East of Everything
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|East of Everything|
|Written by||Deb Cox|
|Directed by||Stuart McDonald|
|Theme music composer||Greg J. Walker|
|Opening theme||"A Most Peculiar Place"|
|Composer(s)||Greg J. Walker|
|Country of origin||Australia|
|No. of seasons||2|
|No. of episodes||13|
|Production location(s)||Byron Bay, New South Wales|
|Running time||13 hours (13 episodes x 60 minutes)|
|Picture format||576i (SDTV)|
|Original release||30 March 2008 –|
5 September 2009
East of Everything is an Australian drama television drama series set in the Northern Rivers region of New South Wales which screened in 2008-2009 on the Australian Broadcasting Corporation (ABC) television network. It was produced by Deb Cox (SeaChange), Fiona Eagger (CrashBurn) and Roger Monk (The Secret Life of Us). Two seasons were produced. In addition to its principal themes of families, relationships, values and small-town politics, the series pays homage to the relaxed beach lifestyle, adjacent rainforest, "hippy vibe", and potential conflicts with developers associated with its principal setting, a somewhat downmarket version of the tourist town of Byron Bay on the northern New South Wales coast.
The story initially revolves around Art Watkins (Richard Roxburgh), a globe-trotting travel writer who returns home for his mother's funeral to a neglected resort town, Broken Bay, on the easternmost point of Australia, where he is challenged by a crooked local council, his brother Vance who is trying to cheat him out of his inheritance, his first love who broke his heart when he was a teenager and the son he hasn't seen in ten years. As the series progresses, the life journeys of additional characters are interwoven, including (in season 2) the unexpected return of Gerry (Nick Tate), estranged father of the Watkins brothers (and original constructor of the resort). The fictional town in which the show is set is loosely based on Byron Bay, New South Wales, where the majority of filming took place, with the distinctive character of the region providing a strong supporting element. According to "The Age" writer Debi Enker, the series creators (Cox and Monk) "see their multi-generational ensemble as characters bruised by life, some seeking refuge, most requiring restoration. Reaching Broken Bay, they have come as far as they can and must turn back to face their demons, confront the problems they have endeavoured to escape." Of the two initial principal characters (the Watkins brothers), Cox says, "There's a group of men, children in the 1970s, who were left by their fathers and left wondering how to be men... Divorce became easier in the 70s and there were more family break-ups. Men grew up as small children with the breadwinner around and then became confused when their own fathers took a different path... We were kind of interested in the idea of fatherhood and brothers, and men's relationships to each other." While season 1 is mainly about the initial ensemble characters coming to terms with, and for the most part resolving some of their problems, in season 2 some new characters are introduced and, with many demons disposed of, a somewhat lighter tone is permitted to prevail, although a range of serious themes is still addressed.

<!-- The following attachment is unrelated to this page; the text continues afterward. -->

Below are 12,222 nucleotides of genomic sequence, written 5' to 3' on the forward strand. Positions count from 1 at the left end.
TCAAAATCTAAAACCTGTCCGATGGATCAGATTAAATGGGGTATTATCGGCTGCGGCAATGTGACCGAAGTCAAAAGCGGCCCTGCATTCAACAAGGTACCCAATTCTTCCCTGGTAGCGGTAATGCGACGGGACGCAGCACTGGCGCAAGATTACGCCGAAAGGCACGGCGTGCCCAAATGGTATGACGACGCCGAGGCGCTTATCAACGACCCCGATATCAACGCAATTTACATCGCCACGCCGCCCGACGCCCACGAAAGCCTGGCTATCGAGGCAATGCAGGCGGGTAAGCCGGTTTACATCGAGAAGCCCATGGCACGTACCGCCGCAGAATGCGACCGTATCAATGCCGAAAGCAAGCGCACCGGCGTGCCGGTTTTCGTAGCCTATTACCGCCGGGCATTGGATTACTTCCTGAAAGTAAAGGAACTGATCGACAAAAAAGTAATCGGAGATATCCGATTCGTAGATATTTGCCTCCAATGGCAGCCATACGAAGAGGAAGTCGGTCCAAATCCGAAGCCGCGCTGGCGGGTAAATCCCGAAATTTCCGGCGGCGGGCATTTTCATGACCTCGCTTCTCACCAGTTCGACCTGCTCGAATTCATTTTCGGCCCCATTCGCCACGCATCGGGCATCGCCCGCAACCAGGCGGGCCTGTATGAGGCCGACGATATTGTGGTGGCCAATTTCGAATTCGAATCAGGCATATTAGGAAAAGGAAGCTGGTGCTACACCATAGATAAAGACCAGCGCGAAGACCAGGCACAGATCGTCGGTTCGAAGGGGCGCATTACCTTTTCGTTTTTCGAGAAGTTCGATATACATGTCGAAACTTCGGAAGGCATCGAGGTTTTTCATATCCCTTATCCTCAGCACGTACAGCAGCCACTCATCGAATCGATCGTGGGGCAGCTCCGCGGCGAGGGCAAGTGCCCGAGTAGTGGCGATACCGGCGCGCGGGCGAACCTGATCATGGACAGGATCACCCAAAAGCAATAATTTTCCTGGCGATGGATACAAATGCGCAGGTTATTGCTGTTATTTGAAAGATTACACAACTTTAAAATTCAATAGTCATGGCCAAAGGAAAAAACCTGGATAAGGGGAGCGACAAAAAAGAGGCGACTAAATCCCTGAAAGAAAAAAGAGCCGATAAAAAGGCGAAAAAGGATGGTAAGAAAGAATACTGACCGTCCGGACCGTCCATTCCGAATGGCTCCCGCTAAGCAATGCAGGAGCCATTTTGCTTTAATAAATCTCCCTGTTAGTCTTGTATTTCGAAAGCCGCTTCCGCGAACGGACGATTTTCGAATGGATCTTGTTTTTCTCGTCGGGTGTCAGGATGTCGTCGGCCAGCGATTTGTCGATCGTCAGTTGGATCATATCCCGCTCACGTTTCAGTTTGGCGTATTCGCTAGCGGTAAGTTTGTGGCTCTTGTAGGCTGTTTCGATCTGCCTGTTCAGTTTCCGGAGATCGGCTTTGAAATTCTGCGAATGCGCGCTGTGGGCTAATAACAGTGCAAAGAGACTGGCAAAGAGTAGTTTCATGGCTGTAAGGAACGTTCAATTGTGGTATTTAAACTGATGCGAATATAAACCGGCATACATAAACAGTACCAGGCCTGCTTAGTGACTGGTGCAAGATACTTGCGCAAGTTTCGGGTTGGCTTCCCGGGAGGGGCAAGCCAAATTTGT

The name "Broken Bay" was chosen as a combination of the names of Byron Bay and Broken Head, the next headland down the coast. In addition to Roxburgh and Tate, the series features a number of other well-known Australian actors including Tom Long, Susie Porter, Gia Carides and Steve Bisley.
- Richard Roxburgh as Art Watkins
- Susie Porter as Eve Pritchard
- Tom Long as Vance Watkins
- Gia Carides as Melanie Freedman
- Steve Bisley as Terry Adams
- Kathryn Beck as Lizzy Dellora
- Valerie Bader as Bev Flick